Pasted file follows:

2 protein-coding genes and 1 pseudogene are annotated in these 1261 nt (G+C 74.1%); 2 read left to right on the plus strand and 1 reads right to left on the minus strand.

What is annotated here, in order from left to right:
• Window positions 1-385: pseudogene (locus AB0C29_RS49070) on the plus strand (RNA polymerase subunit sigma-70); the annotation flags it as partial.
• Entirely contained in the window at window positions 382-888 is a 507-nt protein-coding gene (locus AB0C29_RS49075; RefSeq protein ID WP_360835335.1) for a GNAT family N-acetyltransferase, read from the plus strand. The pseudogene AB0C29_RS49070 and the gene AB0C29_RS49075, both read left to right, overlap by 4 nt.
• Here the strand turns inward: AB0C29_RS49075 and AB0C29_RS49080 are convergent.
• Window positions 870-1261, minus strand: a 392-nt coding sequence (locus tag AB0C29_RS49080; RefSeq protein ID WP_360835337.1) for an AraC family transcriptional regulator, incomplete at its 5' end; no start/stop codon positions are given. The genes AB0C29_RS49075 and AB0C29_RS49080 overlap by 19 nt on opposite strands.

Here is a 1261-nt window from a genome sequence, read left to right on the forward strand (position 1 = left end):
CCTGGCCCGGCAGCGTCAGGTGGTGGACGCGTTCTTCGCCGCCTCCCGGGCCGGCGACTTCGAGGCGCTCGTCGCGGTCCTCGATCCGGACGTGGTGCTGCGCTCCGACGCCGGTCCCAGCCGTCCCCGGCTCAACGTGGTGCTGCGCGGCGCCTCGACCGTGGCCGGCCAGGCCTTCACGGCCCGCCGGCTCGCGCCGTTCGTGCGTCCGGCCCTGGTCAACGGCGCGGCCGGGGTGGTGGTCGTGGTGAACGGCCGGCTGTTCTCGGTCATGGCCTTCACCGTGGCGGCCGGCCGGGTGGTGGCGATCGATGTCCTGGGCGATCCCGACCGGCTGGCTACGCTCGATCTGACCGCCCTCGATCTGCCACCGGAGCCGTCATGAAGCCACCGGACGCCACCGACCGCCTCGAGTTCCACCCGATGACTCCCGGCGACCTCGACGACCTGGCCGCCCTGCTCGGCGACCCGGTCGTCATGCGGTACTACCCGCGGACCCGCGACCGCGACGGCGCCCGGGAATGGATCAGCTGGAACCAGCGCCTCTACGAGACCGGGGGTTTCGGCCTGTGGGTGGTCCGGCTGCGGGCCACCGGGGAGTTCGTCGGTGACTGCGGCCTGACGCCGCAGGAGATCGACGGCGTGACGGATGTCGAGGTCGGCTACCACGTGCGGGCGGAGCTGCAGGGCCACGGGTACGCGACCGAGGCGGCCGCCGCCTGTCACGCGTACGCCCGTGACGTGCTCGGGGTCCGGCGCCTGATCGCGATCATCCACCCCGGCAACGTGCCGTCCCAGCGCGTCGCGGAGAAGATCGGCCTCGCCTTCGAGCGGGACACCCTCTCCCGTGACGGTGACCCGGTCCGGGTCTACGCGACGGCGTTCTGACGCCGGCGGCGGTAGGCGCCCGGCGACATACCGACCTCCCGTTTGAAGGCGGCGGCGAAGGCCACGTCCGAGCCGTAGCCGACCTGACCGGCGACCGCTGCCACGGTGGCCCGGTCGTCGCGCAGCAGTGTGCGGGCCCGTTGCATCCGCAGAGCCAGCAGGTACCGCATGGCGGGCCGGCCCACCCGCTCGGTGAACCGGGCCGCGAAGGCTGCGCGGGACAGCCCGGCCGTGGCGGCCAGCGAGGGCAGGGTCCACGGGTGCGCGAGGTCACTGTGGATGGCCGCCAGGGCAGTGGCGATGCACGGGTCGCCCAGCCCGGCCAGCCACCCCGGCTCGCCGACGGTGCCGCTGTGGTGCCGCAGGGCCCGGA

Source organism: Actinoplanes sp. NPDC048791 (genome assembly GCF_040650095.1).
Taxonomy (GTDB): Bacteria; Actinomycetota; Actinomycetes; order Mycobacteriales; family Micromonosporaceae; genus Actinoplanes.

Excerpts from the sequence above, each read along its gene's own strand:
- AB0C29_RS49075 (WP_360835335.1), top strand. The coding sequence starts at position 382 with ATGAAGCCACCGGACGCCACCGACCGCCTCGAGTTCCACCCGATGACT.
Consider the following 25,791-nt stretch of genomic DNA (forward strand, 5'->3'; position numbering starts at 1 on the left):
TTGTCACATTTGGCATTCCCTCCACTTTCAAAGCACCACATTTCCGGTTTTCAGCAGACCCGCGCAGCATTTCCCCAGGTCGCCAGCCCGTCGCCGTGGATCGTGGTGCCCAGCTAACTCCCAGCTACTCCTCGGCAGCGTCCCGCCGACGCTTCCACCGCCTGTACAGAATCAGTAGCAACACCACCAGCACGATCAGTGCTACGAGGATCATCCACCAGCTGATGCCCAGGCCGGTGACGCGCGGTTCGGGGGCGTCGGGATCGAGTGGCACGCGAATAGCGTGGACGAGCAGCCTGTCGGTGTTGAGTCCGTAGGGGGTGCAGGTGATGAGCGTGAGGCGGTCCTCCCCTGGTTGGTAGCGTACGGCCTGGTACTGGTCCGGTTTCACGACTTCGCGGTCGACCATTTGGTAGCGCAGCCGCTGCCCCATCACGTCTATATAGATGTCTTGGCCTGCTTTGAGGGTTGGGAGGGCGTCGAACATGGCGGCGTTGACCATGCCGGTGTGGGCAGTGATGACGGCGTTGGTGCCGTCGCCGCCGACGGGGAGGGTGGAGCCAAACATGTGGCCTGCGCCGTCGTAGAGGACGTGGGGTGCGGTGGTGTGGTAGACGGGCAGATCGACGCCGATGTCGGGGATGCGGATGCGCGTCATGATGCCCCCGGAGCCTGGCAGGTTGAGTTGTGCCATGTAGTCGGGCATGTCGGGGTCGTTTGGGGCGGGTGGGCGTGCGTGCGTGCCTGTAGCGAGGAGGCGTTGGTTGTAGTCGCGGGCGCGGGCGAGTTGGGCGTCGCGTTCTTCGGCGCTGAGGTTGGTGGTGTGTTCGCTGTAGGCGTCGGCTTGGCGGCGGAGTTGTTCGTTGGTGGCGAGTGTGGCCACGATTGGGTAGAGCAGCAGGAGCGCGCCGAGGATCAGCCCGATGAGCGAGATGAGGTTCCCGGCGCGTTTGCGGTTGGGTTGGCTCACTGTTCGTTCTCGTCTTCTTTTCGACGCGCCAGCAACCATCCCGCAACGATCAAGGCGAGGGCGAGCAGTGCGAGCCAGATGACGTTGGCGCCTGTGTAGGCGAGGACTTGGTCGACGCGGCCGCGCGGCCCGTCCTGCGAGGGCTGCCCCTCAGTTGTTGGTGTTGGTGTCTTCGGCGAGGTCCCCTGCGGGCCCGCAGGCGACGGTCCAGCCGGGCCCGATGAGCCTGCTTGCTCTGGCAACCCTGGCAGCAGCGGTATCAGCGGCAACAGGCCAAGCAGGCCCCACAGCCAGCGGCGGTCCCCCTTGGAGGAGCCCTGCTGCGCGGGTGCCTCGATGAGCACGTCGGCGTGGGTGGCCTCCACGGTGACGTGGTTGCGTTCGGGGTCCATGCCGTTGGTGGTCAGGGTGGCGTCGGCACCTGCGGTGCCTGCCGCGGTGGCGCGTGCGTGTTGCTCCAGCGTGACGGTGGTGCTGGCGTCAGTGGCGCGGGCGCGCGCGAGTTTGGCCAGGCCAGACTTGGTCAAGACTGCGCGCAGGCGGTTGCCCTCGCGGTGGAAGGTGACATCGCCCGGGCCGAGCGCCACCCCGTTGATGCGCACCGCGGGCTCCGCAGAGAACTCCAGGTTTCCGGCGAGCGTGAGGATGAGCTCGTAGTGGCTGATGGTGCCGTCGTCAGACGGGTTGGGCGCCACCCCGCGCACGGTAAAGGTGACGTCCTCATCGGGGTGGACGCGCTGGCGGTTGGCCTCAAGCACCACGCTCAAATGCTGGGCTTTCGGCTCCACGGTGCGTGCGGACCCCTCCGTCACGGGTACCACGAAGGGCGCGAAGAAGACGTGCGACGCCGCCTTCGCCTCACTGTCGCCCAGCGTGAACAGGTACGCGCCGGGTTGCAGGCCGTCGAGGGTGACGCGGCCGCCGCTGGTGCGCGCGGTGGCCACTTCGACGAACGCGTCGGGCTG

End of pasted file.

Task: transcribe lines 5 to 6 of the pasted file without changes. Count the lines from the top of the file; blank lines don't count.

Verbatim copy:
• Here the strand turns inward: AB0C29_RS49075 and AB0C29_RS49080 are convergent.
• Window positions 870-1261, minus strand: a 392-nt coding sequence (locus tag AB0C29_RS49080; RefSeq protein ID WP_360835337.1) for an AraC family transcriptional regulator, incomplete at its 5' end; no start/stop codon positions are given. The genes AB0C29_RS49075 and AB0C29_RS49080 overlap by 19 nt on opposite strands.